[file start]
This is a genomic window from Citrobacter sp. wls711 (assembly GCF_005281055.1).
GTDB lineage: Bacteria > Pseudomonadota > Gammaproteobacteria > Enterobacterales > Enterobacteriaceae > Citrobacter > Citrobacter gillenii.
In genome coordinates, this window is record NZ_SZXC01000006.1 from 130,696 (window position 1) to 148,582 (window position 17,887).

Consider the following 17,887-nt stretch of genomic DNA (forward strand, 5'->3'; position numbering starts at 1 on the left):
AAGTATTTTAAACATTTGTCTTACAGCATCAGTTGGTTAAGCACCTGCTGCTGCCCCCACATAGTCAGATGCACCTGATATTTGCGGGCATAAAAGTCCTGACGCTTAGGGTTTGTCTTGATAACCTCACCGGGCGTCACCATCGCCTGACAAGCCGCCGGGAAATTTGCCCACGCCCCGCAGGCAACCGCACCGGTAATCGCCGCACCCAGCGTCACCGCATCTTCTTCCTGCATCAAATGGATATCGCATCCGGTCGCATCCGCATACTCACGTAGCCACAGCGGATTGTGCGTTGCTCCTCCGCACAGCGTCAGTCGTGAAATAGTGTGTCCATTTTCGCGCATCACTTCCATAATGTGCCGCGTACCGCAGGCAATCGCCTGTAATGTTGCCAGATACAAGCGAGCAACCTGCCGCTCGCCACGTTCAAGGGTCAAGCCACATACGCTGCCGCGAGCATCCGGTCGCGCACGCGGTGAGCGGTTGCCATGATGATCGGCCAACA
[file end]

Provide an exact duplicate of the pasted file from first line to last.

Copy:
This is a genomic window from Citrobacter sp. wls711 (assembly GCF_005281055.1).
GTDB lineage: Bacteria > Pseudomonadota > Gammaproteobacteria > Enterobacterales > Enterobacteriaceae > Citrobacter > Citrobacter gillenii.
In genome coordinates, this window is record NZ_SZXC01000006.1 from 130,696 (window position 1) to 148,582 (window position 17,887).

Consider the following 17,887-nt stretch of genomic DNA (forward strand, 5'->3'; position numbering starts at 1 on the left):
AAGTATTTTAAACATTTGTCTTACAGCATCAGTTGGTTAAGCACCTGCTGCTGCCCCCACATAGTCAGATGCACCTGATATTTGCGGGCATAAAAGTCCTGACGCTTAGGGTTTGTCTTGATAACCTCACCGGGCGTCACCATCGCCTGACAAGCCGCCGGGAAATTTGCCCACGCCCCGCAGGCAACCGCACCGGTAATCGCCGCACCCAGCGTCACCGCATCTTCTTCCTGCATCAAATGGATATCGCATCCGGTCGCATCCGCATACTCACGTAGCCACAGCGGATTGTGCGTTGCTCCTCCGCACAGCGTCAGTCGTGAAATAGTGTGTCCATTTTCGCGCATCACTTCCATAATGTGCCGCGTACCGCAGGCAATCGCCTGTAATGTTGCCAGATACAAGCGAGCAACCTGCCGCTCGCCACGTTCAAGGGTCAAGCCACATACGCTGCCGCGAGCATCCGGTCGCGCACGCGGTGAGCGGTTGCCATGATGATCGGCCAACA